G3ict is the Global Initiative for Inclusive ICTs

G3ict: The Global Initiative for Inclusive ICTs
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CRPD 2013 PROGRESS REPORT DEMONSTRATES NEED TO INCORPORATE ACCESSIBLE TECHNOLOGY AND MULTI-STAKEHOLDER PARTNERSHIPS IN NATIONAL DISABILITY-INCLUSIVE STRATEGIES TO ACHIEVE CRITICAL SUCCESS

Analysis of 54 data points tracks progress accomplished by CRPD ratifying countries in promoting and implementing ICT accessibility and assistive technologies; Report underlines critical global gaps and opportunities in access to information infrastructure, participation of persons with disabilities in implementation processes and awareness and capacity building activities. 

New Delhi, India. 02/13/2014

Contact: Francesca Cesa Bianchi fcesabianchi@g3ict.org                                                                                                                                             

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The Global Initiative for Inclusive Information and Communication Technologies (G3ict) and Disabled People’s International (DPI) announce the release of a new report on benchmarking progress in making Information and Communication Technologies (ICTs) accessible in compliance with the Convention on the Rights of Persons with Disabilities (CRPD). Key findings will be presented this week in New Delhi at Techshare India 2014, a conference and exhibition discussing accessibility and assistive technology at a national level with international participation, hosted by BarrierBreak, in partnership with the National Centre for Promotion of Employment for Disabled People (NCPEDP), the Royal National Institute of Blind People (RNIB), UK and with the support of G3ict.

CRPD report cover imageIn its third edition, the CRPD 2103 ICT Accessibility Progress Report offers disability advocates, governments, civil society and international organizations monitoring the progress of the implementation of the CRPD by States Parties, unique benchmarks for country laws, policies, and programs pertaining to accessible and assistive ICTs.

Based on the findings from the 2010 and 2012 editions of the Progress Report, it is clear that digital accessibility is not merely about greater use of technologies by persons with disabilities. It is about transforming information-based policies and the ICT ecosystem. Addressing the ICT arena is part of a larger effort to build an information society based on ensuring people’s right to communicate, use knowledge for their own ends, and overcome barriers on freedom to use, share and modify ICTs and information content. This comports with the theme of the September 2013 High-Level Meeting on Disability and Development of the United Nations General Assembly on the realization of the Millennium Development Goals and other internationally-agreed development goals for persons with disabilities.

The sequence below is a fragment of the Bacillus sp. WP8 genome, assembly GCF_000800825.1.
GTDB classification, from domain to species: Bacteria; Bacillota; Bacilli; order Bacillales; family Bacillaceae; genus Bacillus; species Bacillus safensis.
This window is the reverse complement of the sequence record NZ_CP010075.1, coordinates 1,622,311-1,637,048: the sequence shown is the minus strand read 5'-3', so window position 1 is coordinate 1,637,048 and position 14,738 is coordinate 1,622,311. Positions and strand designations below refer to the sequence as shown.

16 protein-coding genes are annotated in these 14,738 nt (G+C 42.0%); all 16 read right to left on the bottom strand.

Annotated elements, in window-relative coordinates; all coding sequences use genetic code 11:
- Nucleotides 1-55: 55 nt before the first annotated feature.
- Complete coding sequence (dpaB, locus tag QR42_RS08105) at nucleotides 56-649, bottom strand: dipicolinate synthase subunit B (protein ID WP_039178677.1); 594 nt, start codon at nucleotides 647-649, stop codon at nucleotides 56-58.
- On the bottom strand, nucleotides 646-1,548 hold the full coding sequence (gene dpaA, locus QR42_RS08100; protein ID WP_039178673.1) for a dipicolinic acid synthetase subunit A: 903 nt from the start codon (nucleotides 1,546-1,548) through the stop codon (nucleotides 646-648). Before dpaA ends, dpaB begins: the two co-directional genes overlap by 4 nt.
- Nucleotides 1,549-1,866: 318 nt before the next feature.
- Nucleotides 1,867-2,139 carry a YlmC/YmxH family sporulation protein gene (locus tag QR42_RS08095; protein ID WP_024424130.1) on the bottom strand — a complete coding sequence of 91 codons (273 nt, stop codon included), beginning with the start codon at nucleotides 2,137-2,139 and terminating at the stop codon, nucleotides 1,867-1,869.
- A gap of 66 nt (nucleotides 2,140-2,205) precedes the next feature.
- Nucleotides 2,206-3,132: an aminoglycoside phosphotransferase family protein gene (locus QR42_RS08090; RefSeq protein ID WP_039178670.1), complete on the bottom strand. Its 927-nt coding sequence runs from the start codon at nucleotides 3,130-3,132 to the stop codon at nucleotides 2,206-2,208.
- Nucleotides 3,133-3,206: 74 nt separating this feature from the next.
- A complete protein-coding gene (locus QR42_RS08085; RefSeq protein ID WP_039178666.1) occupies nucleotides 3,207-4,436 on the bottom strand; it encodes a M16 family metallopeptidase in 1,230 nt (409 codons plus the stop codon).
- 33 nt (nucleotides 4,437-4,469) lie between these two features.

2013 Key Findings: Relevant Advances of the Broad CRPD Legislative Agenda, but Significant Gaps in Implementing its ICT Accessibility Dispositions

While noting progress in developing national legislations reflecting the core dispositions of the CRPD, the report documents significant deficits in promoting policies and programs to make essential services accessible to persons with disabilities around the world. For example: While 86 percent of ratifying countries now have a general legislation protecting the Rights of Persons with Disabilities,  and 63 percent have a definition of "Reasonable Accommodation" included in laws or regulations - a significant advance since the launch of the CRPD - basic policies for the implementation of  its ICT accessibility dispositions are lacking.
      
In particular, the accessibility of the information infrastructure, a vital area of ICT accessibility with the greatest impact on the largest population of users, is lagging behind ratifying countries’ general commitments to the CRPD:

  • More than 80 percent of countries surveyed in 2013 report no or minimum levels of implementation of policies or programs promoting accessibility in critical areas such as mobile telephony, web sites, fixed telephony, transportation public address systems, television or Automatic Teller Machines (ATMs).

Javed Abidi, Chairperson of Disabled People’s International stated: “Depriving persons with disabilities from equal access to essential ICT based applications and services violates the core dispositions of Article 9 of the Convention of the Rights of Persons with Disabilities and creates an unsustainable economic and social development gap in our digital age.”

A second critical gap, which speaks to the role of persons with disabilities in the implementation of the CRPD, involves the support of Disabled Persons Organizations (DPOs). States Parties’ policies are inconsistent with Article 4 (i) 3 of the CRPD and reflect a lack of respect for the participation of persons with disabilities.

  • About 66 percent of countries surveyed in 2013 do not offer financial support for DPOs and NGOs for their work in developing policies and programs. Yet, regression analysis across 76 countries data sets reveals that the participation of persons with disabilities is a common denominator among countries with the most successful ICT accessibility implementations.